First look at new SAP 10 methodology

Published in Technical Specification on: Wed, Aug 1, 2018 11:18 AM

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BRE has published the updated SAP 10 methodology, giving a first glimpse into the changes set to be included in the next update of SAP (Standard Assessment Procedure), the Government's recommended system for measuring the energy rating of new residential dwellings.

 

The industry is now busy reviewing the methodology to understand the changes and establish what it means for the specification of key services such as heating, ventilation and air conditioning (HVAC).

 

Heat pumps are amongst the products set to benefit from the update, with an increased benefit in specifying electric heating solutions too, says Glen Dimplex Heating & Ventilation, which includes the Dimplex (heating), Xpelair (air) and Redring (water) brands, as well as the new Zeroth Energy System.

 

Architects can also expect to see a reduction in the impact of Solar PV and Gas Combined Heat & Power systems, whilst changes in the “distribution loss factor” will require designers to rethink heat networks.

 

Mark Deeney from Glen Dimplex Heating and Ventilation, said: “Using the draft document and our initial evaluation on the SAP 10 methodology, we have pulled through what we understand the key changes affecting HVAC specification to be. We are aware of the governments zero carbon targets and this is really visible in the technologies which will seem to perform well under the new and updated SAP 10.

 

“Heat pumps are a key part of the government’s plan to achieving these targets and their highly efficient, low carbon benefits have put them in a highly specifiable position under the new methodology, with significant reductions to the carbon emission factor of electricity and increased options for flow temperature selection.

 

“The move towards low carbon technologies will see a natural decline in more carbon intensive energy sources, like gas, and an increase of heat pump specifications.

 

“With a variety of heat pumps available to the market, there will be a product to meet every requirement and now is the time to begin adopting this technology, which is already in popular use across large parts of Europe.”

 

Elsewhere, the new electricity carbon factor of 0.233, a reduction of 45% compared to the SAP 2012 figure, sees an increased benefit in specifying electric heating solutions.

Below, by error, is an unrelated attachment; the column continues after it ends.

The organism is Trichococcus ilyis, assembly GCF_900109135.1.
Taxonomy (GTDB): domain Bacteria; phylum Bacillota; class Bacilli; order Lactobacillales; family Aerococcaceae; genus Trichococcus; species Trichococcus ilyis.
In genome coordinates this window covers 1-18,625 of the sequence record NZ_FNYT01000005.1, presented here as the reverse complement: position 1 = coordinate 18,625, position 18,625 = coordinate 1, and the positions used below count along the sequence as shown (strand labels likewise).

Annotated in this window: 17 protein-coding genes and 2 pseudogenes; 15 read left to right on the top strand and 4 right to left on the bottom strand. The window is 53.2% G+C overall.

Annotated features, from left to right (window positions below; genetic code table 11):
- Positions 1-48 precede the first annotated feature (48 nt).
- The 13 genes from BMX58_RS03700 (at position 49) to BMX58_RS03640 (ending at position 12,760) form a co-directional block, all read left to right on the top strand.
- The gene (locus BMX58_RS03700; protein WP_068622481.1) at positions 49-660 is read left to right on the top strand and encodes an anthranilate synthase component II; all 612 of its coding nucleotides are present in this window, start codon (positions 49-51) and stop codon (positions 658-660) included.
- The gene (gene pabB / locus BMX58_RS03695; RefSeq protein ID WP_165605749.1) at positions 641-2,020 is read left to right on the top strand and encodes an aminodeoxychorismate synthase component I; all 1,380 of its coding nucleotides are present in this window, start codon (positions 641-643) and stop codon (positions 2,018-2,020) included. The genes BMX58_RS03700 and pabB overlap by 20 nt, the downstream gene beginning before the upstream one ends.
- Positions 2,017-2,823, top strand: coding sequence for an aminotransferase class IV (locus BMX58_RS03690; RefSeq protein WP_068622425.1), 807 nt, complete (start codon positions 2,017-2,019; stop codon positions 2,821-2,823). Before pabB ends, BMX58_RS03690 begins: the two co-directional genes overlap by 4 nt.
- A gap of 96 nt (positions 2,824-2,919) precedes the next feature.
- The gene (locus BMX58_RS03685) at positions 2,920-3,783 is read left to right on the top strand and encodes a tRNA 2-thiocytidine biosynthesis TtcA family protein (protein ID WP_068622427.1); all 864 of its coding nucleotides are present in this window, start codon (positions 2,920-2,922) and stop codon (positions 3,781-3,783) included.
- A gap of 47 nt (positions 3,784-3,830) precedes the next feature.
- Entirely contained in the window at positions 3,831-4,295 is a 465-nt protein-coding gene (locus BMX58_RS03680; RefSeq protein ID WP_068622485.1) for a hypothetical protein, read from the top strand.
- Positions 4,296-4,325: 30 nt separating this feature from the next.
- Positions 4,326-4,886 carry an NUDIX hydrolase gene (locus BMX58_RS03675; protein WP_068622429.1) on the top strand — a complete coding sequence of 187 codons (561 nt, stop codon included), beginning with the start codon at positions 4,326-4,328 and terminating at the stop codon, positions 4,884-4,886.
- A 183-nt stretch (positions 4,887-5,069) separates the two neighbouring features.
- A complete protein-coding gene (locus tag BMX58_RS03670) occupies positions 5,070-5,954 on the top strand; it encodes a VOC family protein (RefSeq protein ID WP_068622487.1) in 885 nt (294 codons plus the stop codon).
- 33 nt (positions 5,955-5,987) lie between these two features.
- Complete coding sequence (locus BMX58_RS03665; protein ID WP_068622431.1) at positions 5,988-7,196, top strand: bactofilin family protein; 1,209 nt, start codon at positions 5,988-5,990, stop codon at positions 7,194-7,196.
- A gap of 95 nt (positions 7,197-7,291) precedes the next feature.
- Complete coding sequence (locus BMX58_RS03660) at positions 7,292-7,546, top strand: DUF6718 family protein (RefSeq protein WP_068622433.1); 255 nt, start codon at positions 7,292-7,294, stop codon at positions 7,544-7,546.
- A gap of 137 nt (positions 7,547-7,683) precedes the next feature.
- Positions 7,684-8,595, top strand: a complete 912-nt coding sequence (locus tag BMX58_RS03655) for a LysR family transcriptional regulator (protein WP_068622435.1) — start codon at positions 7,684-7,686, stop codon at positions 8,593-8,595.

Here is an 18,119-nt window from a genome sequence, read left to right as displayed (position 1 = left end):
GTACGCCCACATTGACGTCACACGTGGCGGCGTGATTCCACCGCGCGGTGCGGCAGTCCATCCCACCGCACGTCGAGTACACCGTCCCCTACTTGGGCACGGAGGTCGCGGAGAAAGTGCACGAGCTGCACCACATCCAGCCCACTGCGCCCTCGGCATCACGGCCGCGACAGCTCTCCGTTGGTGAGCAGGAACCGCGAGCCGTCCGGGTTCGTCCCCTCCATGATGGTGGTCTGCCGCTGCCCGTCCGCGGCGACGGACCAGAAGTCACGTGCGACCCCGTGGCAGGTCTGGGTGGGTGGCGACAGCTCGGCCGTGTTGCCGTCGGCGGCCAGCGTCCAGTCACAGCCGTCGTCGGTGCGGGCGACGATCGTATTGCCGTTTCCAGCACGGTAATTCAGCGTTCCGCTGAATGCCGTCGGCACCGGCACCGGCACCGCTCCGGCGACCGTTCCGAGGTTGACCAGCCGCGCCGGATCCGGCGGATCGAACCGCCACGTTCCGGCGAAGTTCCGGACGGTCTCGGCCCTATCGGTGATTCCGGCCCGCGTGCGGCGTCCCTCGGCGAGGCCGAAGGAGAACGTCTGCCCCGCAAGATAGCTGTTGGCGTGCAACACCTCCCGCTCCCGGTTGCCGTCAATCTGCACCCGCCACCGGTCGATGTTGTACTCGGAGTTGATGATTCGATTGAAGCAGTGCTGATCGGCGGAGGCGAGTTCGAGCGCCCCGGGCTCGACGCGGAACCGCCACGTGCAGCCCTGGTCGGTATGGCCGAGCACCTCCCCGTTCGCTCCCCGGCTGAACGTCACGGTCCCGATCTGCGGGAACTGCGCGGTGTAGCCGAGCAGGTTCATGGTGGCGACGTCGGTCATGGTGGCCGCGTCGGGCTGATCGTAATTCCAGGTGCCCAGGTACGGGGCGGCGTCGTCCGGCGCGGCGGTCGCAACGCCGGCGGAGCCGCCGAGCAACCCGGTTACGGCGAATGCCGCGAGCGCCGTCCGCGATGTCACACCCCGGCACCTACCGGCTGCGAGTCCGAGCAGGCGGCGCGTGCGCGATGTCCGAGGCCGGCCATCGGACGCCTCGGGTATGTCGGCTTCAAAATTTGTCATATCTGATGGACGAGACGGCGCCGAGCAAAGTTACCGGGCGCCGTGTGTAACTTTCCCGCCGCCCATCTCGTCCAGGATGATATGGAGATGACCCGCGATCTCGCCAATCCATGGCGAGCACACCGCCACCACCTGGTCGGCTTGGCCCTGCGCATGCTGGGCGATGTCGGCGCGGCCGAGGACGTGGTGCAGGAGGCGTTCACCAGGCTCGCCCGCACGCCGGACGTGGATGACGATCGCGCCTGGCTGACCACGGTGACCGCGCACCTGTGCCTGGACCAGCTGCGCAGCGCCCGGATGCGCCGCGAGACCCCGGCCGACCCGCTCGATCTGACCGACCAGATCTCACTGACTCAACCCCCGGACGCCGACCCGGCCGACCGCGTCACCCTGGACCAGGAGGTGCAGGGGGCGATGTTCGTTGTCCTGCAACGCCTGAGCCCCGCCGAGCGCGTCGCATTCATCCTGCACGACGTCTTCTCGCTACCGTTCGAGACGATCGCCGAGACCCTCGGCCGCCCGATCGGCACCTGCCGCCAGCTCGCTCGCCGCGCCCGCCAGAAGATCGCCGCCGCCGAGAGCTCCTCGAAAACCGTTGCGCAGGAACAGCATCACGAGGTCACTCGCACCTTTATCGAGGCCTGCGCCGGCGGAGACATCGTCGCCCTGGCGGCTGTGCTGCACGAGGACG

Mark Deeney adds: “Combined with a revised Primary Energy Factor for electricity of 1.738, this marks a substantial shift in the technologies which will be most attractive for new buildings, once brought into play.

 

“Alongside heat pump systems, electric heating will also benefit, offering a less expensive HVAC solution. In SAP 2012, electric panel heaters combined with a hot water heat pump was an already attractive solution in gaining compliance. This will only increase under the new methodology.”

 

The new carbon figure and primary energy factor for electricity will see a reduction in the impact of technologies like Solar PV or Gas CHP systems, which are specified for their ability to reduce the carbon associated with electricity.

 

Deeney continues: “Modern requirements have led to an increase in the demand of community heating networks. Traditional community heating technologies will not favour as well under the new SAP 10 methodology, due to changes in the 'distribution loss factor'.

 

“In SAP 2012 designers were able to use 1.05 as a default, but now this changes to 1.5. This factor increases the heating and hot water energy consumption of the dwelling by 42% to account for heat lost into corridors from the communal piping network.

 

“The new SAP 10 will therefore require designers to think differently, so we will begin to see the benefits of low temperature networks using alternate fuels, such as the Zeroth Energy System using heat pumps as the central plant.”

 

The SAP 10 update will now be available for those in the industry to provide comment on and is not likely to become legally enforceable in the imminent future. It will also not be complete until the Building Regulations have been updated later this year.

 

Deeney concludes: “The methodology gives us a feel of where the Government is trying to steer HVAC specification and we have now set our Specifications team to decipher these new changes and what they mean for the industry in more detail.”

 

Group Editor
Paul Groves


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